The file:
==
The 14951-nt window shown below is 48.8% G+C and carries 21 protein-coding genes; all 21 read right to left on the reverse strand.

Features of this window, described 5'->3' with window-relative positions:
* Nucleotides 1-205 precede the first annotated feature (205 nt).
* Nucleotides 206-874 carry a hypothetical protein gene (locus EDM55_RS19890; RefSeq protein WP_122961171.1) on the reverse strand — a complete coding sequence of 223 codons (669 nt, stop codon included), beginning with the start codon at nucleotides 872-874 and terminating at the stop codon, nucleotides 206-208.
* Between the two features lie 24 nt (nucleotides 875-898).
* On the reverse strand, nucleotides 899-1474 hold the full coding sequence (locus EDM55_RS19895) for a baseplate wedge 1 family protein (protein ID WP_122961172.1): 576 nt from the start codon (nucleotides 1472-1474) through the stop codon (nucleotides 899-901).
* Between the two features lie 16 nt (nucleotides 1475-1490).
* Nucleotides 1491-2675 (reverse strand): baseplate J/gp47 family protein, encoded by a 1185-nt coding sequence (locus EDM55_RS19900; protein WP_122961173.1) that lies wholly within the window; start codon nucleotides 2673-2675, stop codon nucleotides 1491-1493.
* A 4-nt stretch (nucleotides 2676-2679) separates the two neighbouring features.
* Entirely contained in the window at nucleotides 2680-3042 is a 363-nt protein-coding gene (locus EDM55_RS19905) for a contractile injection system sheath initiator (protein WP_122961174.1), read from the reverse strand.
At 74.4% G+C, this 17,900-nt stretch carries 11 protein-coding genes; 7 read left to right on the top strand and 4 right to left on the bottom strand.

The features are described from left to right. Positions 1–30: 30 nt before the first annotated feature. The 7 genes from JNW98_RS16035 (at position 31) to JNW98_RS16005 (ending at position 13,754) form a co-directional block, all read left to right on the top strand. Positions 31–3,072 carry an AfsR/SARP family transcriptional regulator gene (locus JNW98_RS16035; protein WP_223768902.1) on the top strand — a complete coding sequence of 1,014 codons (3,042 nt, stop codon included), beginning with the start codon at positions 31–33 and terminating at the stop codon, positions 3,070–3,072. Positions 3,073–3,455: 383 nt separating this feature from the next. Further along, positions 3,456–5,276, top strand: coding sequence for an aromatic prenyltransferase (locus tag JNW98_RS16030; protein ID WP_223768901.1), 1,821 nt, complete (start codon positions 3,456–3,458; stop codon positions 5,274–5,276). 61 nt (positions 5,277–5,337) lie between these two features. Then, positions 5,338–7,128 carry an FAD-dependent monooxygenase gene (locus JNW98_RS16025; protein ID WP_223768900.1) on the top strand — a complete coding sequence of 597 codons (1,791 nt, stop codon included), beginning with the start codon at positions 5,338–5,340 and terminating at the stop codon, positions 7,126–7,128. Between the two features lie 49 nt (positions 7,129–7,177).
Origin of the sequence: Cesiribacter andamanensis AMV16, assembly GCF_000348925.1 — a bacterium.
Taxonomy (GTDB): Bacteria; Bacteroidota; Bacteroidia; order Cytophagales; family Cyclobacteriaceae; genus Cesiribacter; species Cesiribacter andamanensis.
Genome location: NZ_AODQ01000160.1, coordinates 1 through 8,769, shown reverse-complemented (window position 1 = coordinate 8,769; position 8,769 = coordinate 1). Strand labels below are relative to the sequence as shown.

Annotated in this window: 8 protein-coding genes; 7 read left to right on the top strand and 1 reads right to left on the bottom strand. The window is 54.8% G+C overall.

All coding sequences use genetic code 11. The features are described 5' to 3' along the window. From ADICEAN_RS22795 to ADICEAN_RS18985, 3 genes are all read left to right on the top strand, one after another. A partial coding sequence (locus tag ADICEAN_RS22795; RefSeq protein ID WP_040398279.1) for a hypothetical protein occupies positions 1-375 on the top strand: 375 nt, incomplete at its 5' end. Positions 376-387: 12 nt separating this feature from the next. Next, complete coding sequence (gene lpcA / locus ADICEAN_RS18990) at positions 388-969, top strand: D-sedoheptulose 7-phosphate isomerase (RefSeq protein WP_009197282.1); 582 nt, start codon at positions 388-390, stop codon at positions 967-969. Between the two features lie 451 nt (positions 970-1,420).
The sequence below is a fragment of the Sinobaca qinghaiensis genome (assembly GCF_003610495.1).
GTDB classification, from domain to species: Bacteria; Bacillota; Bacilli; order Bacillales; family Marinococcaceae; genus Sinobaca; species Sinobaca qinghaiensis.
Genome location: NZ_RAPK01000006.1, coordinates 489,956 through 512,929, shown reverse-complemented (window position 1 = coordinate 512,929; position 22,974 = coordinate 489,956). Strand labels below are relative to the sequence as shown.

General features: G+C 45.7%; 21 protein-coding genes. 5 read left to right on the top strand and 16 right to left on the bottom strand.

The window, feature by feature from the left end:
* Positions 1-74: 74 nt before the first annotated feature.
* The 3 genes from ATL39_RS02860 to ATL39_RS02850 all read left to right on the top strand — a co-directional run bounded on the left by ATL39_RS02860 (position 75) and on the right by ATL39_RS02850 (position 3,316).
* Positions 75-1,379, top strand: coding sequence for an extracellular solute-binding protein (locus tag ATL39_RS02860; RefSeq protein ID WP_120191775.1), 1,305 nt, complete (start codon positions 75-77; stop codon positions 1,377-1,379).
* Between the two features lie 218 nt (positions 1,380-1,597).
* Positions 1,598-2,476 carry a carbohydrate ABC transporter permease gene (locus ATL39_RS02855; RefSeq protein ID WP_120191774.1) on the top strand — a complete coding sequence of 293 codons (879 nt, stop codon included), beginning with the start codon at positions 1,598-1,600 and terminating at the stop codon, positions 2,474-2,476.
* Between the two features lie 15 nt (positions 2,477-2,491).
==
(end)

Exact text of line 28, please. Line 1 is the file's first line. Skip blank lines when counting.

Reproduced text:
* Between the two features lie 15 nt (positions 2,477-2,491).